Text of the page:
Slender, evergreen tree, native to the rainforests of Australia (Queensland and New South Wales) and New Guinea. Belongs to the Pittosporaceae, the same family as Pittosporum. Fast growing once established. Relatively open and narrow canopy with a distinct horizontal branch pattern. Oblong to lanceolate, glossy green leaves with hairy undersides, 10 cm long by 4 cm wide. Very fragrant, 3-5 cm wide flowers, produced in clusters during spring or early summer. They are creamy white initially and turn yellow with age, sometimes with a reddish center, eventually followed by long pear-shaped seed capsules. Flowers resemble those of Plumeria, the frangipani tree, in size, shape and fragrance, hence the common name. Attracts birds and bees.

Prefers a sheltered position in any well-draining, alkaline to neutral soil. Flowers best in full sun, but can be grown in partial shade. Tolerates considerable drought and moderate frosts once established. Protect young plants from frosts. Suitable for coastal gardens, but since the branches are quite brittle, the tree needs protection from strong winds. 

Beautiful tree, smothered in sweetly scented flowers in spring or early summer. Thanks to its narrow growth habit, Hymenosporum flavum is suitable for smaller gardens. With a relatively sparsely branched canopy, it forms an attractive silhouette against a tall wall. Pruning encourages the development of a more compact crown.

iochroma-cyaneum

Iochroma cyaneum

Fast growing evergreen shrub with downy shoots and felted leaves, native to northwestern South America. Dark bluish purple tubular flowers, 6 cm long, in clusters, mainly during summer. Belongs to the nightshade family. All parts are poisonous.

Synonym: Iochroma tubulosum

Iochroma cyaneum prefers a sheltered position in full sun or partial shade. Prune in early spring. Tolerates frosts to about -7 oC once established.

Gorgeous, dark purple flowers contrasting beautifully with the mid green leaves. Plant in the back of borders for flower display during summer and as a filler or green backdrop for other plants during the rest of the year. 

jacaranda-mimosifolia

Jacaranda mimosifolia

blue Jacaranda, fern tree, black poui, Brazilian rosewood, blue haze tree

Fast growing, deciduous tree, native to South America, with a spreading crown, bright green, fern-like leaves and purplish blue flowers in late spring or summer. Belongs to the Bignoniaceae family. Large (to about 45 cm long) leaves, twice pinnately compound, divided into many smaller (to 1 cm long) leaflets, turning yellow in autumn. Tubular flowers, 2.5-5 cm long, grouped in 30 cm long clusters, forming a blue carpet after falling to the ground. Woody, 5 cm wide, reddish brown seed pods with many small, winged seeds. Widely grown as an ornamental tree. In some parts of the world (e.g. South Africa and Queensland, Australia) Jacaranda mimosifolia is regarded as an invasive plant, posing a threat to the native vegetation.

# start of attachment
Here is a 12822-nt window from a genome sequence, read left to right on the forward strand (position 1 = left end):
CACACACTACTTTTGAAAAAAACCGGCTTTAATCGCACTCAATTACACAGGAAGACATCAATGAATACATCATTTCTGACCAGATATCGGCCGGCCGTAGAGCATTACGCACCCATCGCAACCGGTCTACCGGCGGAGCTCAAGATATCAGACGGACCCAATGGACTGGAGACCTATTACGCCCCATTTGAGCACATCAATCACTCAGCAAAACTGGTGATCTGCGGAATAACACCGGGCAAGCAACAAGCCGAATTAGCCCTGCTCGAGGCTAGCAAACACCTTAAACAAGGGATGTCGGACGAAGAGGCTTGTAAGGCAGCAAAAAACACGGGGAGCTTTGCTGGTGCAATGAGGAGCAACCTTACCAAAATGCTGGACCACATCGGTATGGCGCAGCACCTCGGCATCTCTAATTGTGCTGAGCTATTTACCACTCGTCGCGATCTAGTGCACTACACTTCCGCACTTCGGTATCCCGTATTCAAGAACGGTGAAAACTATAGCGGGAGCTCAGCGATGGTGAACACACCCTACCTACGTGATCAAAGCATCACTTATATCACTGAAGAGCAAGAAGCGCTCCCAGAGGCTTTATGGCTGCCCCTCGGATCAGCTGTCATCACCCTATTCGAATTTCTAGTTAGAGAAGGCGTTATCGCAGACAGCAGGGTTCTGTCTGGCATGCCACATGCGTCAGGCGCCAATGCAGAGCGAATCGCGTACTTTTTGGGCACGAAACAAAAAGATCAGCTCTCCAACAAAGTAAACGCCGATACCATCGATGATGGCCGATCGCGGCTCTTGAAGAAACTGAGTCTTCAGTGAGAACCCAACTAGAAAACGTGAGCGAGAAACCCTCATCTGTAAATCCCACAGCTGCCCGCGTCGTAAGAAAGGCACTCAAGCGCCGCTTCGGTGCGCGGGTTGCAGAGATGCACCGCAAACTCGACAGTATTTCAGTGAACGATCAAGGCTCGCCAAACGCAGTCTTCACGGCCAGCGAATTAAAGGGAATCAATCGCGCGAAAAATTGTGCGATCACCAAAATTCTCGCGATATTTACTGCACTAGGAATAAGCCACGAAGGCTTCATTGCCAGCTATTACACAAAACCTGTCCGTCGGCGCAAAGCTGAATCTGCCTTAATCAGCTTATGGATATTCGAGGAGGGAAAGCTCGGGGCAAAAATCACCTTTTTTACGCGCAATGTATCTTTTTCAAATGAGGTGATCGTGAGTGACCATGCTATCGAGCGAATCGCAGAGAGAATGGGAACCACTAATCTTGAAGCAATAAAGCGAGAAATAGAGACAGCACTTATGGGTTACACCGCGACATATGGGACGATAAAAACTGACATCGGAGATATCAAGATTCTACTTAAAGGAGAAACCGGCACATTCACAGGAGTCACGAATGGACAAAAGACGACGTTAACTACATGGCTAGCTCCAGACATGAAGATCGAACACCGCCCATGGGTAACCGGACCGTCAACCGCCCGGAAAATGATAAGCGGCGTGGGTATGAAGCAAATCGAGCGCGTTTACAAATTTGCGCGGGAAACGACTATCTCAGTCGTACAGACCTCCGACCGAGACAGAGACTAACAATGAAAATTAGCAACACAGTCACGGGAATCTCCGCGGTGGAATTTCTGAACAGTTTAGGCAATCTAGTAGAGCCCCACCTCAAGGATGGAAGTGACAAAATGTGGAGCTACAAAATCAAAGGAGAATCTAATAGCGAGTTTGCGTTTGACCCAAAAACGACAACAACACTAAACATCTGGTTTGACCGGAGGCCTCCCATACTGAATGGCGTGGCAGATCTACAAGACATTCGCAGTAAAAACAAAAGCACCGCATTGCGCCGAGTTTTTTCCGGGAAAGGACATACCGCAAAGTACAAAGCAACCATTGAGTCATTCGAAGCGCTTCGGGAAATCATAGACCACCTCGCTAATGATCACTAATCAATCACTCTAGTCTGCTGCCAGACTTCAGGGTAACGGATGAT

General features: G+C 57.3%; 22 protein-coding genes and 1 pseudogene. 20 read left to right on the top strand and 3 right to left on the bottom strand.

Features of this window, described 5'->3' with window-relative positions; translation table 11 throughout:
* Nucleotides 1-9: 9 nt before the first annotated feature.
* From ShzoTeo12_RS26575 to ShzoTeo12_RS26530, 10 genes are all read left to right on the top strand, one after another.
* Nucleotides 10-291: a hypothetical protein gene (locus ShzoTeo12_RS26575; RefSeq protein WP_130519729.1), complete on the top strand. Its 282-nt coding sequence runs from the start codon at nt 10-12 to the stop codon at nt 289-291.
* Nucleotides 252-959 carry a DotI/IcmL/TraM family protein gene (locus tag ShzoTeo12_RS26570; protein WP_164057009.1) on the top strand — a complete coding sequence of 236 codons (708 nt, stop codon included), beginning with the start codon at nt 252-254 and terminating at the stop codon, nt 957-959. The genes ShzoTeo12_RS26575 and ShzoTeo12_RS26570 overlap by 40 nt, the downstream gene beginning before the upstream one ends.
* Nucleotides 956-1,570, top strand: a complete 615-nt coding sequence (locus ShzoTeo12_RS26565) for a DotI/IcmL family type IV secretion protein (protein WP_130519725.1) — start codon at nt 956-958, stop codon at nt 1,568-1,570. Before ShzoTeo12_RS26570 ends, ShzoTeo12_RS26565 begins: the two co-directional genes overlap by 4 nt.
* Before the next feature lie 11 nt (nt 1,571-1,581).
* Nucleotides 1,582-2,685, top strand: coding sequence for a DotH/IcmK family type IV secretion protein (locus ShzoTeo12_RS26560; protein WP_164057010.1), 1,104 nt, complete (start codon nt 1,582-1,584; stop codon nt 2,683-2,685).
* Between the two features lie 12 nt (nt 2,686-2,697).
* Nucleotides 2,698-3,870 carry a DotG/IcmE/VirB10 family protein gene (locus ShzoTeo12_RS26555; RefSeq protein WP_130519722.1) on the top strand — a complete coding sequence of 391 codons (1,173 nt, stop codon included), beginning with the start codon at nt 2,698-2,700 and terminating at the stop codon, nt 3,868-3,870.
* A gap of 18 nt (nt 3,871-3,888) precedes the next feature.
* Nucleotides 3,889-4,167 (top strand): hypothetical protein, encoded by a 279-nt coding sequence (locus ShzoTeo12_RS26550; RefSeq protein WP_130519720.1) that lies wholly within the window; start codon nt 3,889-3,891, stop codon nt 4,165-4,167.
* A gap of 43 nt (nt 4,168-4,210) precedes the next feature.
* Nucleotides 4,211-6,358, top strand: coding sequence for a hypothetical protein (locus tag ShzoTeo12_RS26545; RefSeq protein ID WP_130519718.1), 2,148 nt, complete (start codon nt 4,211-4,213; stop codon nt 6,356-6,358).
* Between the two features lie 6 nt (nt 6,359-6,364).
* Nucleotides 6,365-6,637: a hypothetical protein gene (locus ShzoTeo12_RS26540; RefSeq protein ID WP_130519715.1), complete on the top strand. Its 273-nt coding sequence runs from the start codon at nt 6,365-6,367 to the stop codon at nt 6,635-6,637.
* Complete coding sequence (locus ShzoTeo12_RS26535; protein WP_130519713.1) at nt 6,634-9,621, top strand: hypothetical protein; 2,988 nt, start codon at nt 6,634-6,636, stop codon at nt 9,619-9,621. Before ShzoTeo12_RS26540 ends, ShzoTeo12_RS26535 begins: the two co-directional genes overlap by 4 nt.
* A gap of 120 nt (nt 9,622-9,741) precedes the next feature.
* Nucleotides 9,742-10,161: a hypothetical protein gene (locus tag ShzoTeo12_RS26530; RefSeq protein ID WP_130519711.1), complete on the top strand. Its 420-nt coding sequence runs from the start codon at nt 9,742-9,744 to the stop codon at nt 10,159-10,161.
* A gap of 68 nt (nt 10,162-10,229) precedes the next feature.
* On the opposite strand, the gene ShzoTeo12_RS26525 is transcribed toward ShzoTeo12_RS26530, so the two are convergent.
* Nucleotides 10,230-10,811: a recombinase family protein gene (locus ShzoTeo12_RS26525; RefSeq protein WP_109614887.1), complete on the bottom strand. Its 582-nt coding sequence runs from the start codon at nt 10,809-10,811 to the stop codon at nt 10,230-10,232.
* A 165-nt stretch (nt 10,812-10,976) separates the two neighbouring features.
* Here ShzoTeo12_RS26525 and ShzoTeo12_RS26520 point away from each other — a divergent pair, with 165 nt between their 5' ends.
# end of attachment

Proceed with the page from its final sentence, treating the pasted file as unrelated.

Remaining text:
Synonyms: Jacaranda chelonia, Jacaranda ovalifolia.

Prefers a sheltered position in full sun and very well-draining soil. Drought tolerant. Not suitable for waterlogged or clay soils. Tolerates, but does not grow and flower as well in, partial shade. No pruning required. In fact, pruning tends to destroy the natural umbrella-shape of the canopy by encouraging the tree to produce vertical shoots. Survives brief spells of moderate frosts (to about -8oC).                                 

A gorgeous specimen or shade tree with magnificent flowers and delicate, graceful foliage, but make sure you have enough space. Not a tidy tree, so plant in a position where leaf and flower litter are not a problem. Flowers may stain hard surfaces.

jasminum-polyanthemum

Jasminum polyanthum

pink jasmine, white jasmine

Very vigorous evergreen climber native to China. Pinnately compound, dark green leaves with 5 to 7 leaflets. Masses of reddish pink flowerbuds open during late winter and early spring (and intermittently during the rest of the year) to fragrant white, starry flowers, 2 cm across and 4 cm long, sometimes followed by small glossy black berries. Spreads quickly by producing long runners and forming roots where nodes are in contact with soil. Runners can even grow under buidlings since the plant is tolerant to full shade and drought. Is naturalised in Australia and New Zealand, and is regarded as an invasive species in several regions of these countries. Forms a dense ground cover, preventing the establishment of native seedlings and smothering other vegetation.